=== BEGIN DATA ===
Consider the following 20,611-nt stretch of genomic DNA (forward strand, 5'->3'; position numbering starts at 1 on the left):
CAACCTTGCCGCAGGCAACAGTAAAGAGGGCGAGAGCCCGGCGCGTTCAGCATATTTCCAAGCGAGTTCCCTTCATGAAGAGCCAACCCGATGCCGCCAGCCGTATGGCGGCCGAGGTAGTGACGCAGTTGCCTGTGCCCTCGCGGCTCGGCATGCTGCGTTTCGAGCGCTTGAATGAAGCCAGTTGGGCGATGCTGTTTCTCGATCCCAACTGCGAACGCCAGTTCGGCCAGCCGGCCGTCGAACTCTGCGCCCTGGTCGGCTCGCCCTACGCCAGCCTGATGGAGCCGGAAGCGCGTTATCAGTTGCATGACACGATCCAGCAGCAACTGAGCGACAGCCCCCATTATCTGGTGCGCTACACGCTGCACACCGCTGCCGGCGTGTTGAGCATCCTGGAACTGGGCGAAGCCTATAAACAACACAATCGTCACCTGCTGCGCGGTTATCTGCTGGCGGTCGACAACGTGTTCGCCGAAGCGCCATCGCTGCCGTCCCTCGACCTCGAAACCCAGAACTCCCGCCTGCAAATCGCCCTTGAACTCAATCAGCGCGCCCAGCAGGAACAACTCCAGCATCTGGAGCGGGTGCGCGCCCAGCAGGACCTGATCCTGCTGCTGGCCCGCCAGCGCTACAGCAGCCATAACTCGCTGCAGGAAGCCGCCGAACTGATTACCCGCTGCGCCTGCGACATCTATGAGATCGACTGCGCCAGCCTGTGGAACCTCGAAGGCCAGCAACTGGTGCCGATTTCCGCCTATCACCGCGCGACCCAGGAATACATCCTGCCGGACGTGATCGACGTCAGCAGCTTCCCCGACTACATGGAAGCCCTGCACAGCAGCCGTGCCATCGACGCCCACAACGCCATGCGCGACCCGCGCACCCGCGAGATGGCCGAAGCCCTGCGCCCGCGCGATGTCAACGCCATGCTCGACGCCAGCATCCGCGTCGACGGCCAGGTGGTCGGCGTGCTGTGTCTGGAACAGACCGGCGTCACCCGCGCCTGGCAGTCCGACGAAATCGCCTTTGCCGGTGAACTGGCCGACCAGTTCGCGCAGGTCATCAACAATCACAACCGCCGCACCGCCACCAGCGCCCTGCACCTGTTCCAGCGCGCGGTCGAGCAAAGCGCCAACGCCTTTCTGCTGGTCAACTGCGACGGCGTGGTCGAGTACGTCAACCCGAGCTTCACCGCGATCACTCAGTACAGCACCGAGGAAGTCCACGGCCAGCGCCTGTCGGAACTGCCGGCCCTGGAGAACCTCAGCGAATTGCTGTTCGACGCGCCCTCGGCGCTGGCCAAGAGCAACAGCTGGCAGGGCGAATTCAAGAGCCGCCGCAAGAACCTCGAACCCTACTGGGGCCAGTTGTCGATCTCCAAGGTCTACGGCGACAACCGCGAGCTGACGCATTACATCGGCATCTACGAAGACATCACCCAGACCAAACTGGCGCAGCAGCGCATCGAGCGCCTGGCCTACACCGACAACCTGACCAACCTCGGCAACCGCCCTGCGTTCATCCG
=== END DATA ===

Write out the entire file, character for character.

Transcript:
Consider the following 20,611-nt stretch of genomic DNA (forward strand, 5'->3'; position numbering starts at 1 on the left):
CAACCTTGCCGCAGGCAACAGTAAAGAGGGCGAGAGCCCGGCGCGTTCAGCATATTTCCAAGCGAGTTCCCTTCATGAAGAGCCAACCCGATGCCGCCAGCCGTATGGCGGCCGAGGTAGTGACGCAGTTGCCTGTGCCCTCGCGGCTCGGCATGCTGCGTTTCGAGCGCTTGAATGAAGCCAGTTGGGCGATGCTGTTTCTCGATCCCAACTGCGAACGCCAGTTCGGCCAGCCGGCCGTCGAACTCTGCGCCCTGGTCGGCTCGCCCTACGCCAGCCTGATGGAGCCGGAAGCGCGTTATCAGTTGCATGACACGATCCAGCAGCAACTGAGCGACAGCCCCCATTATCTGGTGCGCTACACGCTGCACACCGCTGCCGGCGTGTTGAGCATCCTGGAACTGGGCGAAGCCTATAAACAACACAATCGTCACCTGCTGCGCGGTTATCTGCTGGCGGTCGACAACGTGTTCGCCGAAGCGCCATCGCTGCCGTCCCTCGACCTCGAAACCCAGAACTCCCGCCTGCAAATCGCCCTTGAACTCAATCAGCGCGCCCAGCAGGAACAACTCCAGCATCTGGAGCGGGTGCGCGCCCAGCAGGACCTGATCCTGCTGCTGGCCCGCCAGCGCTACAGCAGCCATAACTCGCTGCAGGAAGCCGCCGAACTGATTACCCGCTGCGCCTGCGACATCTATGAGATCGACTGCGCCAGCCTGTGGAACCTCGAAGGCCAGCAACTGGTGCCGATTTCCGCCTATCACCGCGCGACCCAGGAATACATCCTGCCGGACGTGATCGACGTCAGCAGCTTCCCCGACTACATGGAAGCCCTGCACAGCAGCCGTGCCATCGACGCCCACAACGCCATGCGCGACCCGCGCACCCGCGAGATGGCCGAAGCCCTGCGCCCGCGCGATGTCAACGCCATGCTCGACGCCAGCATCCGCGTCGACGGCCAGGTGGTCGGCGTGCTGTGTCTGGAACAGACCGGCGTCACCCGCGCCTGGCAGTCCGACGAAATCGCCTTTGCCGGTGAACTGGCCGACCAGTTCGCGCAGGTCATCAACAATCACAACCGCCGCACCGCCACCAGCGCCCTGCACCTGTTCCAGCGCGCGGTCGAGCAAAGCGCCAACGCCTTTCTGCTGGTCAACTGCGACGGCGTGGTCGAGTACGTCAACCCGAGCTTCACCGCGATCACTCAGTACAGCACCGAGGAAGTCCACGGCCAGCGCCTGTCGGAACTGCCGGCCCTGGAGAACCTCAGCGAATTGCTGTTCGACGCGCCCTCGGCGCTGGCCAAGAGCAACAGCTGGCAGGGCGAATTCAAGAGCCGCCGCAAGAACCTCGAACCCTACTGGGGCCAGTTGTCGATCTCCAAGGTCTACGGCGACAACCGCGAGCTGACGCATTACATCGGCATCTACGAAGACATCACCCAGACCAAACTGGCGCAGCAGCGCATCGAGCGCCTGGCCTACACCGACAACCTGACCAACCTCGGCAACCGCCCTGCGTTCATCCG